Gozalo Espinosa Makes Revolutionary, Evolutionary Art
Aug 01, 2014 03:37PM
● By Barbara Peters
Gonzalo Espinosa returned to Tucson in 2012 after spending two years working on a large public art commission in Mexico. He is known for numerous murals in Tucson and Oro Valley and vibrant depictions of the Mexico he knew as an teenager in urban Guadalajara. Originally from Acapulco, Espinosa moved to the United States in 1987 to join the muralist movement in Los Angeles. When Tucson offered him opportunities in public art and arts education, he made the desert his home. To celebrate his milestone of 40 years as an artist, he’s working on a book, 40 Years of Catastrophes in Color.
“Art and life are really one and the same,” says Espinosa, who notes that his creative process is always in play, from the first time he spots material that he’ll use in his work to the ideas that continuously percolate in his head and the moment that he’s actually sitting down and working on a piece. Espinosa has amassed quite a collection of repurposed and recycled material, but admits that his main goal isn’t to save the world from debris.
For him, it’s about the fascination with manmade industrial elements that populate our streets, recycled shops, antique stores and anywhere else that similar material is found. Because the source material is so critical to Espinosa’s creative process, he may find something by accident, but recognizes that the found treasure will one day become the perfect piece for one of his creations. He explains, “Material comes first! Idea comes later.”
Espinosa points out that he doesn’t believe in inspiration; he believes in work. He has a very organized approach to creating; he opens a drawer in his flat file marked “in progress” and begins. Quite often, he goes back to certain pieces, redoing them and adding color or texture with more materials. He acknowledges, “It’s so hard to say when a piece of work is done.” It’s a matter of feeling for him. “The piece is going to talk to you when done,” he adds, and sometimes that means working on two or three pieces at once. He says the work itself is what moves him. Summer is when Espinosa finds his peak levels of creative energy and is most productive. He’s currently working on several large projects, including a major work for a housing community in Seattle, Washington, where he’s one of five national artists competing for the honor. Another project that has captured his heart is the Tree of Life public art project that he and his colleague Alex Garza have proposed to the City of South Tucson.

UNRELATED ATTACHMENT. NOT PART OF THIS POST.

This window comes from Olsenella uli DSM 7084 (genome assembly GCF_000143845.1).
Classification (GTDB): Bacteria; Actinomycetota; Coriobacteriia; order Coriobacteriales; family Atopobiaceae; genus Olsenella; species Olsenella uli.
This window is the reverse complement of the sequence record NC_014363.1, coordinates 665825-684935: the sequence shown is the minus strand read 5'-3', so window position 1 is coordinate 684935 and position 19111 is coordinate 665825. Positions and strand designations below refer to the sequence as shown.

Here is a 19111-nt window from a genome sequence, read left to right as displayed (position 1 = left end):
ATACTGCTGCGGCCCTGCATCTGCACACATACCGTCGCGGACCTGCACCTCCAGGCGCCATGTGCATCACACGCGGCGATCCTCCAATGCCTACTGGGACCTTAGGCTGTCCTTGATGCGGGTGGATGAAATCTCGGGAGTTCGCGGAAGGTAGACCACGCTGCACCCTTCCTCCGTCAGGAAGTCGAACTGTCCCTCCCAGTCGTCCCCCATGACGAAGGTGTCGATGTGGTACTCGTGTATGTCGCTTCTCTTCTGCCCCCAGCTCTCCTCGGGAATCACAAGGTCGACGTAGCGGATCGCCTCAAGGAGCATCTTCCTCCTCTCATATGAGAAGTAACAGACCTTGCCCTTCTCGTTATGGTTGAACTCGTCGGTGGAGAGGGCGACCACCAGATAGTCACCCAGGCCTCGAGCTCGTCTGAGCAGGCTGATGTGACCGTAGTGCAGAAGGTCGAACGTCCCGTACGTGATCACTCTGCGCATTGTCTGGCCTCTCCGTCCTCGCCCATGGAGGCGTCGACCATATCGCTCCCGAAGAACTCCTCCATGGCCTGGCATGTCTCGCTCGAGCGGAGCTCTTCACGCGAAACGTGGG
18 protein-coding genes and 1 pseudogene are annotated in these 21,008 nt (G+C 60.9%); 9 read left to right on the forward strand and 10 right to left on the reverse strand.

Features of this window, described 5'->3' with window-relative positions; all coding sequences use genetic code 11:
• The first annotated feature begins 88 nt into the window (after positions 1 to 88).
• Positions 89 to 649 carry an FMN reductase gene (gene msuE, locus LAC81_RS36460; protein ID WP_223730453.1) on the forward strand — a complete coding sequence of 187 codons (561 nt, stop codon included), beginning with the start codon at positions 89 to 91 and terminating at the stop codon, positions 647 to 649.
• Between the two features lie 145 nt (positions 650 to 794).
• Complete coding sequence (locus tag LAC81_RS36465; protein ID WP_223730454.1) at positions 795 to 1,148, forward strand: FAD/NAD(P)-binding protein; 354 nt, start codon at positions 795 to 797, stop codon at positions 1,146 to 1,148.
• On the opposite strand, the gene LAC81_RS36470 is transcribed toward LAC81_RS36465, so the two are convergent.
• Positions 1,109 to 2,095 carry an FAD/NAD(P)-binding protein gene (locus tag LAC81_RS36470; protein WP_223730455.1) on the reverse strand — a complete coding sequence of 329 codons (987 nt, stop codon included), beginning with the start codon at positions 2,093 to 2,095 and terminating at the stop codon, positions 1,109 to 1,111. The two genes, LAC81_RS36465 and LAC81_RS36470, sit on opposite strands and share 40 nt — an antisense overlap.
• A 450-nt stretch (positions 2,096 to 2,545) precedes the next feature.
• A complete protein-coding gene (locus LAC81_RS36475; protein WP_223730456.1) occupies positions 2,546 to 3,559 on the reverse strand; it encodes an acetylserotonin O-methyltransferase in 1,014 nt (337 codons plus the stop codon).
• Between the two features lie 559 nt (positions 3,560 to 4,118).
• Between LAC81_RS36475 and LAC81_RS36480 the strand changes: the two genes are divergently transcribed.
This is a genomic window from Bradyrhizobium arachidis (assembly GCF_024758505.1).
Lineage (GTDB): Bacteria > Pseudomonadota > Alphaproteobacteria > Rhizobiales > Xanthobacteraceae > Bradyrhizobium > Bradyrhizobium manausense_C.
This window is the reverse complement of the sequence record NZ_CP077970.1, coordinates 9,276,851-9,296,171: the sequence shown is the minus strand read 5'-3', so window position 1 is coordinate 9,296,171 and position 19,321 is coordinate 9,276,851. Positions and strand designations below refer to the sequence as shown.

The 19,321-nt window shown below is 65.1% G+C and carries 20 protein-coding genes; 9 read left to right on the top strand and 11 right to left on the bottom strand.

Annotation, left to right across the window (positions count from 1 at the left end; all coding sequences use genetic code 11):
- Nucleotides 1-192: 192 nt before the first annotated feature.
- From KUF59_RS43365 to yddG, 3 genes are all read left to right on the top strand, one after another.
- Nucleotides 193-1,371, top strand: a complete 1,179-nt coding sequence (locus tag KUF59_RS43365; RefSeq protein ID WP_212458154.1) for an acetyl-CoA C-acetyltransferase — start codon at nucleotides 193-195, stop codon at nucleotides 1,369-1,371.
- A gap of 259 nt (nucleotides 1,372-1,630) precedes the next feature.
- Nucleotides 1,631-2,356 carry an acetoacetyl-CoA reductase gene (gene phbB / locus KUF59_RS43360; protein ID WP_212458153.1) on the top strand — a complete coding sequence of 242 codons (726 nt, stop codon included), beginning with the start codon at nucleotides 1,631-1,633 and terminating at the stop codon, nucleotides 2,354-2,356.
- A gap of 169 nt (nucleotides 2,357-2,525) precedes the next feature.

The Tree of Life is universal in every culture and one of the most popular images in Mexican tradition. The two artists see the sculpture as an iconic gateway for Tucson. If approved, the production will involve approximately 10 high school students, beginning in August. The idea of employing kids at risk is not a new concept for Espinosa. In 1993, he co-founded Las Artes, an experiential arts program that uses community projects to reintroduce at-risk youth to educational and vocational opportunities. For 15 years, this Pima County-sponsored program has been creating jobs for kids, keeping them off the street and off drugs, even allowing them to obtain a high school GED. Espinosa is one of the first artists in our community to start working with kids in this unique manner. His only wish is that kids could start in a similar program much earlier than high school, because being a mentor is very important to him.
Also important to Espinosa is the ability to express himself through his art and to be what he calls “an honest artist,” producing Multiculturalism work to please his (Multiculturalismo) own eye first. He has an endless number of ideas running through his head, and feels that he’ll need another 60 years to accomplish all that he wants to do.
He’s a busy man, but between 7 and 7:45 p.m., Gonzalo can often be found hanging out with friends at the Hotel Congress, restaurants and shops along Fourth Avenue or the new and vibrant downtown establishments. He’s a city man first and foremost. The vibrations of the city run through his veins and pour out on his canvases and murals in a variety of captivating, thoughtful and culturally infused pieces. He sees his gift as a blessing; he’s compelled to teach and easily shares his experiences with other artists and his art with the world.
Gonzalo’s art is on display at Studio Sculpture Resource, 640 North Stone Ave., in Tucson. For more information, call 520-339-9831, email [email protected] or find him on Facebook.
Barbara Peters is the marketing director for Natural Awakenings magazine.